Fiber 101: Soluble Fiber vs Insoluble Fiber (2013 Food List Update)

Written By: Gloria Tsang, RD

Title: Founding Registered Dietitian

Alumni: University of British Columbia

Last Updated on:

We all know the benefits of fiber! Fiber not only promotes gut health, but also helps reduce the risk of developing chronic gastrointestinal diseases, such as constipation, hemorrhoids and diverticulosis. A high-fiber diet is also linked to a lower risk of developing cancers, especially colon and breast cancer. In addition, it helps lower LDL cholesterol and total cholesterol. Furthermore, high-fiber foods generally have a lower glycemic index value, an important element in managing Type 2 diabetes.

Types of Fiber: Soluble and Insoluble

Both soluble and insoluble fiber are undigested. They are therefore not absorbed into the bloodstream. Fiber content is often listed under “Total Carbohydrate” on a Nutrition Facts label. Because it is mostly undigested, it provides anyway between 0 to 2 calories per gram. Soluble fiber forms a gel when mixed with liquid, while insoluble fiber passes through our intestines largely intact.

Soluble fiber vs Insoluble fiber

Insoluble Fiber


  • move bulk through the intestines
  • control and balance the pH (acidity) in the intestines


  • promote regular bowel movement and prevent constipation
  • remove toxic waste through colon in less time
  • help prevent colon cancer by keeping an optimal pH in intestines to prevent microbes from producing cancerous substances

Top Insoluble Fiber Foods

  • Wheat bran, 11.3 grams of insoluble fiber per 1/2 cup
  • All Bran cereal, 7.2 g per 1/3 cup
  • Most beans (1/2 cup)
    • Kidney beans, 5.9 g
    • Pinto beans, 5.7 g
    • Navy beans, 4.3 g
  • Lentils, 4.6 g per 1/2 cup
  • Shredded Wheat cereal, 4.5 g per cup
  • Most whole grains. Bulgur, for instance, contains 4.2 grams of insoluble fiber in 1/2 cup
  • Flax seeds, 2.2 g per 1 tbsp
  • Vegetables (1/2 cup)
    • Okra, 3.1 g
    • Turnip, 3.1 g
    • Peas, 3 g

Soluble Fiber


  • bind with fatty acids
  • prolong stomach emptying time so that sugar is released and absorbed more slowly


  • lower total cholesterol and LDL cholesterol (the Bad cholesterol) therefore reducing the risk of heart disease
  • regulate blood sugar for people with diabetes

Top Soluble Fiber Foods

  • Purple passion fruit, 6.5 g of soluble fiber per 1/2 cup
  • Psyllium husk powder, 3 g per 1/2 Tbsp
  • Metamucil powder, 2.4 g per serving
  • Oat/Oat bran, 2.2 g per 3/4 cup
  • Beans (1/2 cup)
    • Black beans, 2.4 g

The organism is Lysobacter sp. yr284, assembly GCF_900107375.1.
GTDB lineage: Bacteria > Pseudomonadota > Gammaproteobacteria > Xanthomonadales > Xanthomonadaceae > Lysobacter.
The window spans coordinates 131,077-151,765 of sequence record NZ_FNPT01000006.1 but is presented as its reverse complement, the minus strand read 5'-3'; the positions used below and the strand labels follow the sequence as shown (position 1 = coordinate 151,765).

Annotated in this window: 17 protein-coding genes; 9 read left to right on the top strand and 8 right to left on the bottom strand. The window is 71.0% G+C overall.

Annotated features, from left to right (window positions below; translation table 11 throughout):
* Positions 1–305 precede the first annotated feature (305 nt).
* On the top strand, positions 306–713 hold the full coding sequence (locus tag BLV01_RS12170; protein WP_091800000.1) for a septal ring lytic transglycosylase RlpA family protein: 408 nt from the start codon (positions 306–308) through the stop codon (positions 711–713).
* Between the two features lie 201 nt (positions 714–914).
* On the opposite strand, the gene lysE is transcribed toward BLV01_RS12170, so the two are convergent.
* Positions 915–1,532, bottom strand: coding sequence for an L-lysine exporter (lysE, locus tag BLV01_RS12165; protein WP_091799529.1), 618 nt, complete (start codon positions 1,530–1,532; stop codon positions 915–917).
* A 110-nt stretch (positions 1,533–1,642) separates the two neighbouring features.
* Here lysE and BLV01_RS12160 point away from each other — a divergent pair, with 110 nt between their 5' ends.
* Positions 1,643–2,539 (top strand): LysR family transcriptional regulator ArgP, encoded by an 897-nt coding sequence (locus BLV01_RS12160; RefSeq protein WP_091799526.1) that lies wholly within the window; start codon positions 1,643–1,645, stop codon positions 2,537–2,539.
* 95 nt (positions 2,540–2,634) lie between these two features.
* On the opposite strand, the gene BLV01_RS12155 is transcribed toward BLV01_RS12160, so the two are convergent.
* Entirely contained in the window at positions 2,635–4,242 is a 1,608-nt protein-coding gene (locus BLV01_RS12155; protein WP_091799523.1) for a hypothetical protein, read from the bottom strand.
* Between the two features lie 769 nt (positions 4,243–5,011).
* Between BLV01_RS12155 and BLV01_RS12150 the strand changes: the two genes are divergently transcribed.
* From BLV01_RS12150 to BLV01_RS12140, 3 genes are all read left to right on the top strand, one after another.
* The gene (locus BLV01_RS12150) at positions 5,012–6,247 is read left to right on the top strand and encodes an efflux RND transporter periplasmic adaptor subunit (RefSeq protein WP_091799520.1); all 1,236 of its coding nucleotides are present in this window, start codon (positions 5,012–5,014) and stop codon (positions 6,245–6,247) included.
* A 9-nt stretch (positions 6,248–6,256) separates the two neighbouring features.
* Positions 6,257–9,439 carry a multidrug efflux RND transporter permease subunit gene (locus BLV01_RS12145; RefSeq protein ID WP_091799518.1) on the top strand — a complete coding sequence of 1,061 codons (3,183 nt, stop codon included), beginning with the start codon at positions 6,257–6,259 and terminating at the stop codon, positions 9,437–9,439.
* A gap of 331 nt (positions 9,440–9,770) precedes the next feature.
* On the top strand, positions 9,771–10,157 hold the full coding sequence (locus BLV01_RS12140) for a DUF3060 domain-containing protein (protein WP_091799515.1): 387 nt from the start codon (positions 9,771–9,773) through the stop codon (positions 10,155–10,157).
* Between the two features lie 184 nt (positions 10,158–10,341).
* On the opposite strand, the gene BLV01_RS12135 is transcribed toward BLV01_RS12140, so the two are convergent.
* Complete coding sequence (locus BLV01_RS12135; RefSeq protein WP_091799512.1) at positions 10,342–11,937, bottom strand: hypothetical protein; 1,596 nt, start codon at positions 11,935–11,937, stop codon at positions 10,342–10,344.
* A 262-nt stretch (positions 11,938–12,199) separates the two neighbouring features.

• Navy beans, 2.2 g
    • Kideny beans, 2 g
  • Soy
    • Tofu, 2.8 g per 3/4 cup
    • Edamame, 1.5 g per 1/2 cup
  • Vegetables (1/2 cup)
    • Avocado, 2.1 g
    • Brussels sprouts, 2 g
    • Sweet potato, 1.8 g
    • Asparagus, 1.7 g
    • Turnip, 1.7 g
  • Fruit
    • Dried figs, 1.9 g per 1/4 cup
    • Orange, 1.8 g, medium size
    • Fruit with skin, like pear, apricots, and nectarine, ~ 1.2 g
  • Flax seed, 1.1 g per 1 tbsp

An Ideal Ratio of Soluble and Insoluble Fiber?

An average diet contains 1:3 soluble fiber to insoluble fiber ratio. In a small study published in 2017, UC Davis researchers compared the difference of 3:1 soluble to insoluble fiber ratio versus a 1:3 ratio. They tested on satiety, glucose response, insulin response, and more. Results showed that 3:1 soluble to insoluble fiber diet significantly increased satiety and decreased hunger. In addition, insulin response was the lowest in the 3:1 soluble to insoluble group. In other words, the body responded to the diet with secreting less insulin, suggesting that insulin sensitivity may have been improved. This result suggested that a greater proportion of soluble fiber may have better metabolic benefits.

Despite the above results, don’t worry too much about choosing a specific type of fiber. Many foods such as oat, oat brans, psyllium husk and flax seed are rich in both insoluble and soluble fiber. Eating enough fiber is more important! The recommended intake of fiber is 25 g to 38 g per day. If you eat at least 5 servings of fruits & vegetables as well as at least 6 servings of grain products per day (at least 3 of which are whole grains), you are very likely meeting the fiber requirements.

Reference: Fiber Content of Foods in Common Portions by Harvard University Health Services, dated May 2004, archived here.


fiber, healthy gut, insoluble fiber, ratio, soluble fiber


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